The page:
Tucson Fashion Week

By Tara Kirkpatrick –

Discover Hot Designs, Cool Destinations

When Paula Taylor and Melanie Hebron Sutton took over Tucson Fashion Week in 2012, they knew they could create a larger spotlight for the stylish show.

The posh partners have since turned it into three nights of sold-out events for the past three years. And this year’s event, to be held Oct. 13-15, promises no less – with themed parties, exhibits and runway shows planned at some of the city’s most iconic venues.

“I think we are continuing to build the brand and the experience, which is really important to us,” said Taylor, co-owner of TFW and author of “How to Produce a Fashion Show from A to Z.”

“The idea is that we bring seasoned industry leaders from across creative channels to Tucson. You know, most have never been here before. They get to experience our city and we get to showcase them to our community.”

Headlining Tucson Fashion Week 2016 are:

• Author, musician and vintage collector Cesar Padilla, whose Cherry Boutique has supplied wardrobe pieces for “American Gangster,” “American Hustle” and HBO’s “Vinyl”

• Richie Rich, ‘90s club kid and designer who who founded the fashion company Heatherette

• Designer Henry Picado, CEO of ESTE & CHLO

• Shahida Parides, a Tucson-based designer whose dresses are coveted by celebs such as Paris Hilton and Olivia Palermo

• Chicago recording artists Jason Maek & Zaena

“Living in Tucson for such a long time, Paula and I have an opportunity to not only connect with the community but also highlight historical venues and gems that even locals probably haven’t visited,” said co-owner Sutton, an internationally published fashion stylist and principal of MHS Styling. “It’s never in the same place each year.”

Past venues have included Scottish Rite Cathedral, Tucson Botanical Gardens and Tucson Museum of Art. This year Hotel Congress, The Rialto Theatre, Museum of Contemporary Art Tucson and Merci Gallery are among the sites chosen. “Each night is a completely different experience,” Sutton said.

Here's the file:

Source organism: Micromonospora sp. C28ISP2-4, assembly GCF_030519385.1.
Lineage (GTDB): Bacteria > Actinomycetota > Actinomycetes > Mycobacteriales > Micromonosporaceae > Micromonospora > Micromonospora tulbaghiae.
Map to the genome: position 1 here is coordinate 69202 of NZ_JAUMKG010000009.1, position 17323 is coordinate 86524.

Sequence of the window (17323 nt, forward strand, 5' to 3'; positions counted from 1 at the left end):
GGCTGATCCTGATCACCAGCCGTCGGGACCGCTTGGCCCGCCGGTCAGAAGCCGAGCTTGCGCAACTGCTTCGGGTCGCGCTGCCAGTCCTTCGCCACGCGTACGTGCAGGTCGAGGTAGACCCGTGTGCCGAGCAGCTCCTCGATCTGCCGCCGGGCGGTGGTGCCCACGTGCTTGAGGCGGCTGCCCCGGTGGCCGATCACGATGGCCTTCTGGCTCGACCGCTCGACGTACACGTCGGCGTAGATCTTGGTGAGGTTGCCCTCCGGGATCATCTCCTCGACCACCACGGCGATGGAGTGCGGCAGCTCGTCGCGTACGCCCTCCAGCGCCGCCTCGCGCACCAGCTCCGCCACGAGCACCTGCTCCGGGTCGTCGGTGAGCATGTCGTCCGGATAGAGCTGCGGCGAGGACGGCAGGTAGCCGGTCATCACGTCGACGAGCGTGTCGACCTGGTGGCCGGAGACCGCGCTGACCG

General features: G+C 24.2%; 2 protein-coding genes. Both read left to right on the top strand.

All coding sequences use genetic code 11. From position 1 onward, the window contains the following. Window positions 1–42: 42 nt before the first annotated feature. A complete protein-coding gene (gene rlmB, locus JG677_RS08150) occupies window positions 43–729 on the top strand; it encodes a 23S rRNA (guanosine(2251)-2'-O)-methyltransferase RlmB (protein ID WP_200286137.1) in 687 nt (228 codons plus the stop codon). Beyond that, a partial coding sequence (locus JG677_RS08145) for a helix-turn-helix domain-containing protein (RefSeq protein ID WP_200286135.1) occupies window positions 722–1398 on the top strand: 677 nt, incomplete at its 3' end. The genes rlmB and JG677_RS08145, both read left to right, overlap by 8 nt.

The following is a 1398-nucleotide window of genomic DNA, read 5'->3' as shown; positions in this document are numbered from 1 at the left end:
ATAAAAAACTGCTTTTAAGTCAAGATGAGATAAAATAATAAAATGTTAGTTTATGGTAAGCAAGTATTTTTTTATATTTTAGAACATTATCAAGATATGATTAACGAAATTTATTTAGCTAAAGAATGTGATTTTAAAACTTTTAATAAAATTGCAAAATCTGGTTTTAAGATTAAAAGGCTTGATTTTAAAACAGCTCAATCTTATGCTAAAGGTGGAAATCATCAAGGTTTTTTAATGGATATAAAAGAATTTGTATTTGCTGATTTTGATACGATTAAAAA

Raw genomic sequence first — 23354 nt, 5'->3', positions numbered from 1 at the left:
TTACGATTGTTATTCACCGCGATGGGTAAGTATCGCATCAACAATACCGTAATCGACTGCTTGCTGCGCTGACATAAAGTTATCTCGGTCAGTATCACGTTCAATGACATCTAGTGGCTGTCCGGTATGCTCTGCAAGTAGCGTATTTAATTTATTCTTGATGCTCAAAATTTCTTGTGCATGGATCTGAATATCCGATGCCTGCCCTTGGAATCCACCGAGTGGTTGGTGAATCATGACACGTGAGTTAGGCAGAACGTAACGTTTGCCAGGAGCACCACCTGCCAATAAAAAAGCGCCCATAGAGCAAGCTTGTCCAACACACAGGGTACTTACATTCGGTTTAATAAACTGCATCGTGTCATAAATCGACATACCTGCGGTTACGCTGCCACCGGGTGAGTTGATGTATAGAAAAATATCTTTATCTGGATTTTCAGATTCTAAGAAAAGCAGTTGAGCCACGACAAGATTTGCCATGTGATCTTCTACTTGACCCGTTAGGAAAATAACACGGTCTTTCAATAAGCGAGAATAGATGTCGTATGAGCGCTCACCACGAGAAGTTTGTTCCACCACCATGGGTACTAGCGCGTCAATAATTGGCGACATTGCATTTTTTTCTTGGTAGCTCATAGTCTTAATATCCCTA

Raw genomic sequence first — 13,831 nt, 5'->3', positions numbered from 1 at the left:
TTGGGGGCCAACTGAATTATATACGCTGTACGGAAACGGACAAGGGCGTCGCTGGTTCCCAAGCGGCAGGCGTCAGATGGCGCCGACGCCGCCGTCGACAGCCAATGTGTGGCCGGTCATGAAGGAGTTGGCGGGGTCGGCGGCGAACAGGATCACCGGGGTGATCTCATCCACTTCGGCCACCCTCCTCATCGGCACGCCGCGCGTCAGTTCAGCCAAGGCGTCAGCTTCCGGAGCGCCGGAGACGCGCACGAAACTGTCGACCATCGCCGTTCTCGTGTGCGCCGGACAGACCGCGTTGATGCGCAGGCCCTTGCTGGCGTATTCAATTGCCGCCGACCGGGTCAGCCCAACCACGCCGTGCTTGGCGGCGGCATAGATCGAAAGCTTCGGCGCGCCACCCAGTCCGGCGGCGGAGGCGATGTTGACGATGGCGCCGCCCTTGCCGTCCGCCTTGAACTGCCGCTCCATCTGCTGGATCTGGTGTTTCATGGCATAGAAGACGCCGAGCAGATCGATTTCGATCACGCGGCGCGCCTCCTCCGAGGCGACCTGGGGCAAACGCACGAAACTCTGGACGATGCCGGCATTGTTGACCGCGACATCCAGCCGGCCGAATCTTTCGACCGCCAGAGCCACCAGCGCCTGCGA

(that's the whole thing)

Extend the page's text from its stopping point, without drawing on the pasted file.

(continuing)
“It creates again this event that is not three days of a runway show. We don’t want to be that,” said Taylor. “We are really just a creative arts event that happens to be fashion-focused, but not fashion-exclusive, that supports this community by bringing national faces.”

This event also boosts local and regional designers, giving them an arena to unveil their work. At a preview this summer, Rich offered several local designers a chance to pitch an idea to win the opportunity to work with him on his 2017 collection, which will be presented first at TFW.

This year, TFW teamed up with the Tucson Ladies Council for an exclusive night of fashion and food, featuring designs by Picado and Parides, work by regional designers and a menu by Chef Janos Wilder. “That’s the smallest event, but it’s also the most exclusive,” said Taylor. “We can only sell 180 seats, so we hope to sell that out.”

The collaboration with the Tucson Ladies Council is new this year, said Taylor, who had produced that group’s annual fashion show for seven years. “They asked, ‘How can we be a part of Tucson Fashion Week?’ This is what we created together with them.”

Also new is a TFW signature scarf, designed by Parides, that will be available for sale during the events and online at www.tucsonfashionweek.com. Proceeds from the scarf and the final TFW/Tucson Ladies Council evening will benefit the Southern Arizona Children’s Advocacy Center. “We are Tucson girls who believe in supporting our community,” said Taylor. “This year, partnering with the Tucson Ladies Council has helped us give in a bigger way.”

Taylor and Sutton are well-suited partners with prolific backgrounds in fashion. Sutton was the buyer for Suttons boutique in Tucson Mall before becoming an award-winning stylist with published work in People, Inc. and Men’s Journal. Taylor owned Pour Moi Boutique before becoming divisional sales manager for Bill Blass. When Taylor returned to Tucson, she produced fashion shows and events, including some for Sutton.

“We sort of watched how each other worked and I had never seen another woman work like I worked … with such drive,” Taylor said. “We have totally different personalities, but they work well together,” said Sutton. It’s why Taylor approached Sutton to help her take over Tucson Fashion Week from original founder Elizabeth Denneau three years ago. “I knew I couldn’t do it alone, I needed someone sharp and bright like Melanie.”

Now, the pair hopes to build even more momentum behind TFW. Past designers such as Betsey Johnson and Jonathan Skow of Mr. Turk menswear have loved their visits to the desert. “I remember he came in and said, ‘Wow, this is gorgeous. This is really amazing,’” Taylor said. “At dinner after the show, he said, ‘I had no idea it was going to be this good.’”

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